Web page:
President Barack Obama addressed a half-empty joint session of Congress last night, further evidence of the polarization of the ongoing debate surrounding health reform.
The president used his speech to forcefully state his vision for reform, which included an end to rescission and preexisting conditions, and a limited public option. However, he laid the groundwork for constructive compromise with conservative critics by proposing torte reform pilot projects and revenue neutrality.
Obama also devoted significant portion of time to urging representatives and senators to work hard and stay in Congress, even though they might rather still be on their August recess. “Not every committee hearing you attend may be interesting. Every bill you work on may not seem relevant to your life. But the work you do here this year will help enact real health reform for the American people,” Obama said.
However, his words were largely unheard, with no-shows evident among the Republican and Blue Dog contingents. Many seats in the House chamber were empty, with parents of senators and representatives representing red and swing districts choosing to opt out of their children hearing the speech.
The concerns of Adele Cantor of Virginia reflected those of fellow parents. “The idea of him talking to my son just didn’t seem appropriate,” said Mrs. Cantor.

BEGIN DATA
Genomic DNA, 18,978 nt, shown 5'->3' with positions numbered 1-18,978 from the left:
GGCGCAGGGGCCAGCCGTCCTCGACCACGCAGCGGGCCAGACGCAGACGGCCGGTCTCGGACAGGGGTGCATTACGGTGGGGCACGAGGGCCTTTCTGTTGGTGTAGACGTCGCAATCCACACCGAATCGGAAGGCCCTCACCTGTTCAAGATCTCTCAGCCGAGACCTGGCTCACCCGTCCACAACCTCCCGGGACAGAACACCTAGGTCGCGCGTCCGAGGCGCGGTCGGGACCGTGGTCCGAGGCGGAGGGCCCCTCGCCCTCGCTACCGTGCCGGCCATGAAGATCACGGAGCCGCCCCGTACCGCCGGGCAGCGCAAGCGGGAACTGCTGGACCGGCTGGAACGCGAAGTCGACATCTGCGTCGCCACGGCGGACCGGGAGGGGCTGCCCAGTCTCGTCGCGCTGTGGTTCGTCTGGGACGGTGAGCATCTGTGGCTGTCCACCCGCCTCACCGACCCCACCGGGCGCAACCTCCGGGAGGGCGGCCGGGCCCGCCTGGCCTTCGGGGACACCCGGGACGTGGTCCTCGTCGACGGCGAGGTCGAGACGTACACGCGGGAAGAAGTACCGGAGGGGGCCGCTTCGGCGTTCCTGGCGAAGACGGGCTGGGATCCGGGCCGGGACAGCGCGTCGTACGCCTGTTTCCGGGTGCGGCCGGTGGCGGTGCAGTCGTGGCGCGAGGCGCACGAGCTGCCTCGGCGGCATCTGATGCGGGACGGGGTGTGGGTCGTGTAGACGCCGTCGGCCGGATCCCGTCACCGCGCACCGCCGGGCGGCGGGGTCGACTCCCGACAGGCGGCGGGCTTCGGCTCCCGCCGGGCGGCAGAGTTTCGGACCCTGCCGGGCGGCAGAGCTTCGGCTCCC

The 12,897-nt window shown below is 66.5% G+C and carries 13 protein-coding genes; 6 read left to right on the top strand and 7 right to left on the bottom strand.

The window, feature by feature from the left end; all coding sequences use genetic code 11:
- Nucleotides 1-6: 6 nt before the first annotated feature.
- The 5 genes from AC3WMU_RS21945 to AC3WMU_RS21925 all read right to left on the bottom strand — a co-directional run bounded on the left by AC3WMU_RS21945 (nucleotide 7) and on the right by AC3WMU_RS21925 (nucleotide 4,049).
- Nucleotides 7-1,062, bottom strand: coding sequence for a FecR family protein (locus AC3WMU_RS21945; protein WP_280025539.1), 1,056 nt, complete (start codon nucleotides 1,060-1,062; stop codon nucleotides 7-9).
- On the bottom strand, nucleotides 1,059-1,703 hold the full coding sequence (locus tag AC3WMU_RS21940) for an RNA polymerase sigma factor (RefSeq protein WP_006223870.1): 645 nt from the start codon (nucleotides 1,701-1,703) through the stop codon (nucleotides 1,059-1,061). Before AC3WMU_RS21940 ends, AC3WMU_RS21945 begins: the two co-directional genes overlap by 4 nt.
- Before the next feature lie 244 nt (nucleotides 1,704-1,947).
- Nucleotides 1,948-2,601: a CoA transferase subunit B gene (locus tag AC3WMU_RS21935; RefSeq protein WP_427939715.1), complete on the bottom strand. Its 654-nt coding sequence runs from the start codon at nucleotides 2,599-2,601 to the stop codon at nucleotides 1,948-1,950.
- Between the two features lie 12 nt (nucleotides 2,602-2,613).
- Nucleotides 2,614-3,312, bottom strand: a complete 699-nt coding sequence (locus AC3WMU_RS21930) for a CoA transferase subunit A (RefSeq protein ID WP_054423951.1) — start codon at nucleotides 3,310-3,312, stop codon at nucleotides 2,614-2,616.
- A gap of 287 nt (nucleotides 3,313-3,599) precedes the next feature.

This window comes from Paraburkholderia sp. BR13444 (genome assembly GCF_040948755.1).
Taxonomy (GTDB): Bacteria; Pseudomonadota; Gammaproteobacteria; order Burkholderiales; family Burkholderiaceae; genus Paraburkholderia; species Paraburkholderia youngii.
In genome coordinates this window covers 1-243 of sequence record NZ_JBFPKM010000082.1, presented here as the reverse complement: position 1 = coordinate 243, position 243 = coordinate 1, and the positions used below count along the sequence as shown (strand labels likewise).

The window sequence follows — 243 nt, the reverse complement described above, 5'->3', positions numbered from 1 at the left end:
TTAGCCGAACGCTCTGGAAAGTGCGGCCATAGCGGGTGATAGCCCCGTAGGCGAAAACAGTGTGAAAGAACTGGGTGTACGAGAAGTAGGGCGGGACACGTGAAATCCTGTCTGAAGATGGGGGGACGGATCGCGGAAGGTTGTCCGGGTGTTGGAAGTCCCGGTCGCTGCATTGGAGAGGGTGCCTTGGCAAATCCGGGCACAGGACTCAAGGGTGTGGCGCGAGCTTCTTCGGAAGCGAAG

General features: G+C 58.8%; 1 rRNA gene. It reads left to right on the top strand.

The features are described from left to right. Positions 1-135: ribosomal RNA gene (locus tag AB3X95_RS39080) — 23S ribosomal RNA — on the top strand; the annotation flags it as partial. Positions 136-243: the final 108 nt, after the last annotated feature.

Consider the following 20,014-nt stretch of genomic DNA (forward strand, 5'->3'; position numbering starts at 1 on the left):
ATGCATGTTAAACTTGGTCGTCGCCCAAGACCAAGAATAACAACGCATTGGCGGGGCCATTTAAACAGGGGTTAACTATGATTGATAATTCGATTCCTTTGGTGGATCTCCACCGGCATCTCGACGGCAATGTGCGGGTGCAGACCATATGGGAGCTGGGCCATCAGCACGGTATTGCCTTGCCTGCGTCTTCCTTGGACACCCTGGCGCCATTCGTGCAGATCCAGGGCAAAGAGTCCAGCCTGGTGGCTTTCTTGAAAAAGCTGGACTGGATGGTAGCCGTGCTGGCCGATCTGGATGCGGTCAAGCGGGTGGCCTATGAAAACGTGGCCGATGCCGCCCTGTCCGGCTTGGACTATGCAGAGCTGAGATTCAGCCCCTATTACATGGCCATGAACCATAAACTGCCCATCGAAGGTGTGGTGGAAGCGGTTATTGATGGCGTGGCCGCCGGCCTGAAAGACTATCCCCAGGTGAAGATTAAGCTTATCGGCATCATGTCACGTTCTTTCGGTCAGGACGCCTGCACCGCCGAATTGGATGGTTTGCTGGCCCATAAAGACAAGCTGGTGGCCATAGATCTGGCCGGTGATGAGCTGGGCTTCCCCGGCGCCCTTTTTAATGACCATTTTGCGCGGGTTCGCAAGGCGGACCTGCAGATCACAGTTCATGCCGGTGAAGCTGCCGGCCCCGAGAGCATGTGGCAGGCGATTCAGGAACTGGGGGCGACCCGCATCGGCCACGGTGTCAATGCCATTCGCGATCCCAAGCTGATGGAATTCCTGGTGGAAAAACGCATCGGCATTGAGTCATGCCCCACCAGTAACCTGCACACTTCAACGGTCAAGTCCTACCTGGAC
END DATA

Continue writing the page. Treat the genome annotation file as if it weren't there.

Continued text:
“I mean, I’m not a student of civics or anything, but I can’t remember a president ever speaking to Congress before. Political recruiting in Congress for legislation sounds like Communism,” she said.
Fred Baucus of Montana said he was fearful of the effect of the president’s words, since Congress is a captive audience. “Hussein Obama is trying to indoctrinate Congress, to subvert the role of lobbyists in making our laws,” he said.
In Ohio, Lois Boehner wanted to know why Obama is allowed to call all the joint sessions of Congress. “I voted for McCain-Palin, and I believe their policies should govern us. Why doesn’t McCain get to call 45% of the joint sessions?”
The principal leaders of Congressional Democrats and Republicans bowed to parental wishes and did not allow discussion following the president’s message. Majority Leader Harry Reid said the Senate is not the place for controversial topics. “Follow-up conversation may happen at home with parents,” Reid said.
In a related story, President Obama paused briefly during his speech in order to take away Rep. Joe Wilson’s (R-SC) Pokemon cards. “You’ll get them back in June. Now go to the Math Center,” the president told Wilson.